Hugs, Darlene

  5. By: betsy Posted: 14th February

    what is the common denominator between people that are abused and who do the abusing… the stories are so similar, your story is like a mirror to me.. but why are some of us more susceptible to this happening. Do you think that a family with more children it happens more often, does that matter or is it more that a non caring parent displays the same behavior perhaps because they went through it also, and rather just not deal with it all or can’t? My mother was sexually abused and when it was happening to me she was not very nice to me and even accused me of causing it to happen. I dealt with it for 4 years by myself until one day I told my girlfriend and she told me how stupid it was, and it was like waking up from a dream and I suddenly had a choice.
    I was blessed to have had the opportunity some years ago to spend 3 months in the shelter where I had some awesome group counseling time though I have to tell you that I rather have been abused then to deal with the abuse that went on in the shelter by the director and staff.. it was horrible for me and my son. So I had to deal with that as well… always something. Have you ever had to deal with the same thing happening with doctors and other medical type workers? Why is there such a recurrence or trend?? (thank you for your blog… your words are comforting)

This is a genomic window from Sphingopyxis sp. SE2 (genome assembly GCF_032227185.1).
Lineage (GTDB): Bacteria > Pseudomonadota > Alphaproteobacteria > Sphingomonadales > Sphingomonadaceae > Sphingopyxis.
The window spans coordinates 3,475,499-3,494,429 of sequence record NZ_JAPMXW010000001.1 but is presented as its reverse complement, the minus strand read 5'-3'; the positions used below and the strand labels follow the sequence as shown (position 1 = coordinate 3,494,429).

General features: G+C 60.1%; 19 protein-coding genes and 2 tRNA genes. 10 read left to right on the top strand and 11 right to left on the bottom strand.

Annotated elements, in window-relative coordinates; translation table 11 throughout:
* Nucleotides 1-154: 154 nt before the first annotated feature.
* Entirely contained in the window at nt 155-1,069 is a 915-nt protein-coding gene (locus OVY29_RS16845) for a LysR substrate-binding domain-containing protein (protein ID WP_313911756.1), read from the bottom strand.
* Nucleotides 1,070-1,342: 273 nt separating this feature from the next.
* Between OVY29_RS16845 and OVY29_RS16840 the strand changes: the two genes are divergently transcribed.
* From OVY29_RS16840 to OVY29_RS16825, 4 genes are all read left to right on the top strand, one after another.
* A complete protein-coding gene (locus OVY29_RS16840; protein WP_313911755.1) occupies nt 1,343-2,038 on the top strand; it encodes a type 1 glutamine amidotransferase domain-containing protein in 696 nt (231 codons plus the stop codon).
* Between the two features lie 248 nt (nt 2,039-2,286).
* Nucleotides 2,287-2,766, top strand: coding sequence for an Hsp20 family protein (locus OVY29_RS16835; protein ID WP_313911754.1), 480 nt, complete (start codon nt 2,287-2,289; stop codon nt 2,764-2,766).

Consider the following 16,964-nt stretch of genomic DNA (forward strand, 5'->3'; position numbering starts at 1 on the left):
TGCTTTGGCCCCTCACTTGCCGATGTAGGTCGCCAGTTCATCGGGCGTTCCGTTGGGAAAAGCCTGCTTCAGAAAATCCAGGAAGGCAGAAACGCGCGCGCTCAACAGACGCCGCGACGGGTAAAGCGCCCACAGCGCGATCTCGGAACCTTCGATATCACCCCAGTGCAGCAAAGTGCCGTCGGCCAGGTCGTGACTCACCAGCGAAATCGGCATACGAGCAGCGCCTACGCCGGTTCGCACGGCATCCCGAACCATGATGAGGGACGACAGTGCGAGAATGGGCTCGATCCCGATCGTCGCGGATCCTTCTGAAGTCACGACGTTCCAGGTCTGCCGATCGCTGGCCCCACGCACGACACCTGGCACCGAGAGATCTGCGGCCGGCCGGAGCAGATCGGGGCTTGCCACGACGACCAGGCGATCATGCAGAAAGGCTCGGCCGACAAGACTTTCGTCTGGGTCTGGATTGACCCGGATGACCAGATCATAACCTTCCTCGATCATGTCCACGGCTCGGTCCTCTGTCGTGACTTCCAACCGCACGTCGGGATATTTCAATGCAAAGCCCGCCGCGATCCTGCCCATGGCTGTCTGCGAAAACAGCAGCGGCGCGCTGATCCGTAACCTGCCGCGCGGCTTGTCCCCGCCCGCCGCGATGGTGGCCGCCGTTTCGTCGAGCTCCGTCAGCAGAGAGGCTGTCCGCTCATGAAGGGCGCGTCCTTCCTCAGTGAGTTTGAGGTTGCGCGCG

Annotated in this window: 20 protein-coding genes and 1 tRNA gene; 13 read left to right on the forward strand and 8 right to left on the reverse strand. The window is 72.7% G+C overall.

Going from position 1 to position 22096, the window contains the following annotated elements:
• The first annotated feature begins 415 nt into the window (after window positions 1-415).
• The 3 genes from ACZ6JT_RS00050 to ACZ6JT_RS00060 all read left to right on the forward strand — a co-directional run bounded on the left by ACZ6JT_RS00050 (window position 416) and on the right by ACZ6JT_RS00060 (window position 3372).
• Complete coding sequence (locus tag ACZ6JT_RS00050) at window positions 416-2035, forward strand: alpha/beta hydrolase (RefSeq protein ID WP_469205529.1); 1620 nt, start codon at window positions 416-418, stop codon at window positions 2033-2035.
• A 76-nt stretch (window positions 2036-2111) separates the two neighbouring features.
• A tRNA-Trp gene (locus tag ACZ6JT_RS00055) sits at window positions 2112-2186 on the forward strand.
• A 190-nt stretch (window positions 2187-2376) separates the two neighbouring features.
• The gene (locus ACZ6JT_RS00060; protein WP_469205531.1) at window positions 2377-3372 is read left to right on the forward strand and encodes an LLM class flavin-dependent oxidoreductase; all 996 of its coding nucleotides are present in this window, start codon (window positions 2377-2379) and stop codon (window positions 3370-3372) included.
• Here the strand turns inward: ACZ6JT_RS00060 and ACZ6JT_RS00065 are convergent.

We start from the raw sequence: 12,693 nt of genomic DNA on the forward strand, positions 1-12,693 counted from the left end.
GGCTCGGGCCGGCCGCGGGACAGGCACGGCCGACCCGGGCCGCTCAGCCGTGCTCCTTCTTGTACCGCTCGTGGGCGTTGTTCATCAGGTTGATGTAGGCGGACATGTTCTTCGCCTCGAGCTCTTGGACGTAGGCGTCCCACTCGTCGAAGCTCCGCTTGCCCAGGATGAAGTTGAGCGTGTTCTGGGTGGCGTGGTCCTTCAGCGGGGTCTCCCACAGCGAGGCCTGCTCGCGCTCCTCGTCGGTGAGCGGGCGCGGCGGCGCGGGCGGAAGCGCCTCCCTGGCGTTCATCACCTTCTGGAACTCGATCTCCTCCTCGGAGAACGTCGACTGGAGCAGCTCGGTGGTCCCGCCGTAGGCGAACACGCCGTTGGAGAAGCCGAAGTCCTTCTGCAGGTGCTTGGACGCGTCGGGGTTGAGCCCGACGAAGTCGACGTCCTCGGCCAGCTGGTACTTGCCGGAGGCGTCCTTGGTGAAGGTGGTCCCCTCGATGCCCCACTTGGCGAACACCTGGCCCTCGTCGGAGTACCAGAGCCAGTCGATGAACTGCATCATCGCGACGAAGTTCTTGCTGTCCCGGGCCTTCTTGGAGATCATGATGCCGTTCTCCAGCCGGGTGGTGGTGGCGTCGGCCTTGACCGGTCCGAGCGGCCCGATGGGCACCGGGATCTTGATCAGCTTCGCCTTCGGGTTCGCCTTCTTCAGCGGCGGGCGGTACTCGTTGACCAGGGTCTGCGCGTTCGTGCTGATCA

6. By: Lynda ~ Coming Out Of The cRaZy Closet Posted: 5th March

    Darlene, a few months ago I was drowning in a wild stormy sea of misery. Then I searched online for HELP and found your blog ~ a life ring that is saving me from the stormy sea. Reading thru your posts, old and new, and all the comments, is so HEALING, Enlightening, and Affirming.

    • By: Darlene Ouimet Posted: 5th March

      I am so glad that you are here and that you are willing to share your recovery process and your personal work here too.
      Hugs, Darlene

  7. By: Darlene Ouimet Posted: 2nd June

    You are right, we have to start somewhere, and “better than yesterday” is always good! I had to begin to value myself somehow, somewhere. It is very hard because we are convinced that our value will come from someone (parents, friends or lovers) OR from something, like work and success or material gain. But it doesn’t work that way and then we are left wondering what the heck!! It is when we take our value into our own hands and look at what we really blieve about ourselves, that we can see the lies for what they are and begin to change the way we think.
    I am so glad that you are doing that!
    Hugs, Darlene

  8. By: Laura Posted: 1st June

    Thank you. It is exactly what I am experiencing. And yes, I am more than tired, I am mentally and emotionally exhausted. I know my value isn’t established by them, my heart just wishes that I was valued by them which is what makes it a hard cyclical struggle. It is a constant fight to be valued and feel valued. But I guess on a positive, I at least value myself more than I ever have. Thank you. Thank you. Thank you. I think I’ve just given myself a reason to find 15 minutes every day to read.

  9. By: Darlene Ouimet Posted: 29th May

    Hi Laura,